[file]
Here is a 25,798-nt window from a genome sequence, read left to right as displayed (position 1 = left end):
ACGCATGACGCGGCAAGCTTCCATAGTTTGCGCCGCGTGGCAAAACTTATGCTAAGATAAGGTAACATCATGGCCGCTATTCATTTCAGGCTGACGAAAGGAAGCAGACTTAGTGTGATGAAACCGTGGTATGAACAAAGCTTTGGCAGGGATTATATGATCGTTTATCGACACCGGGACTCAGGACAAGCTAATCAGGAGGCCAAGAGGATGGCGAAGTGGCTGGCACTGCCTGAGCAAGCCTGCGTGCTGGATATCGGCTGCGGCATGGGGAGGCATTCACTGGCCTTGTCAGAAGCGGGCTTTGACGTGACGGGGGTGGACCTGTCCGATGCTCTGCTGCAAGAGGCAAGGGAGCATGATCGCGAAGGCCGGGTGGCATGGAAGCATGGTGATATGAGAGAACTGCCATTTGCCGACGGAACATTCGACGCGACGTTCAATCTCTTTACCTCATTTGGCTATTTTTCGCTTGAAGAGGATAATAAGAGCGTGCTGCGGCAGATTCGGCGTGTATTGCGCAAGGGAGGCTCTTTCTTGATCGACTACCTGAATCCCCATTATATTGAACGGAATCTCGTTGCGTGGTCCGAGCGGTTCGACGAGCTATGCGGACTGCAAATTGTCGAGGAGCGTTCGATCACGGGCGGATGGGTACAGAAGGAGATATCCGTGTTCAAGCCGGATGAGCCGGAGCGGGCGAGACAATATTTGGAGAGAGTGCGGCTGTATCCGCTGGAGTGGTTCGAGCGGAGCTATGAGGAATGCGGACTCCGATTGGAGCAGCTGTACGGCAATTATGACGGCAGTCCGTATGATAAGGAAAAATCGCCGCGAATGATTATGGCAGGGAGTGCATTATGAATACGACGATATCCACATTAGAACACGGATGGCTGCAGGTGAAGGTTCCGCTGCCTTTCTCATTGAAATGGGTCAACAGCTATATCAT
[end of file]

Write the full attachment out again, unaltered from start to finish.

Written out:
Here is a 25,798-nt window from a genome sequence, read left to right as displayed (position 1 = left end):
ACGCATGACGCGGCAAGCTTCCATAGTTTGCGCCGCGTGGCAAAACTTATGCTAAGATAAGGTAACATCATGGCCGCTATTCATTTCAGGCTGACGAAAGGAAGCAGACTTAGTGTGATGAAACCGTGGTATGAACAAAGCTTTGGCAGGGATTATATGATCGTTTATCGACACCGGGACTCAGGACAAGCTAATCAGGAGGCCAAGAGGATGGCGAAGTGGCTGGCACTGCCTGAGCAAGCCTGCGTGCTGGATATCGGCTGCGGCATGGGGAGGCATTCACTGGCCTTGTCAGAAGCGGGCTTTGACGTGACGGGGGTGGACCTGTCCGATGCTCTGCTGCAAGAGGCAAGGGAGCATGATCGCGAAGGCCGGGTGGCATGGAAGCATGGTGATATGAGAGAACTGCCATTTGCCGACGGAACATTCGACGCGACGTTCAATCTCTTTACCTCATTTGGCTATTTTTCGCTTGAAGAGGATAATAAGAGCGTGCTGCGGCAGATTCGGCGTGTATTGCGCAAGGGAGGCTCTTTCTTGATCGACTACCTGAATCCCCATTATATTGAACGGAATCTCGTTGCGTGGTCCGAGCGGTTCGACGAGCTATGCGGACTGCAAATTGTCGAGGAGCGTTCGATCACGGGCGGATGGGTACAGAAGGAGATATCCGTGTTCAAGCCGGATGAGCCGGAGCGGGCGAGACAATATTTGGAGAGAGTGCGGCTGTATCCGCTGGAGTGGTTCGAGCGGAGCTATGAGGAATGCGGACTCCGATTGGAGCAGCTGTACGGCAATTATGACGGCAGTCCGTATGATAAGGAAAAATCGCCGCGAATGATTATGGCAGGGAGTGCATTATGAATACGACGATATCCACATTAGAACACGGATGGCTGCAGGTGAAGGTTCCGCTGCCTTTCTCATTGAAATGGGTCAACAGCTATATCAT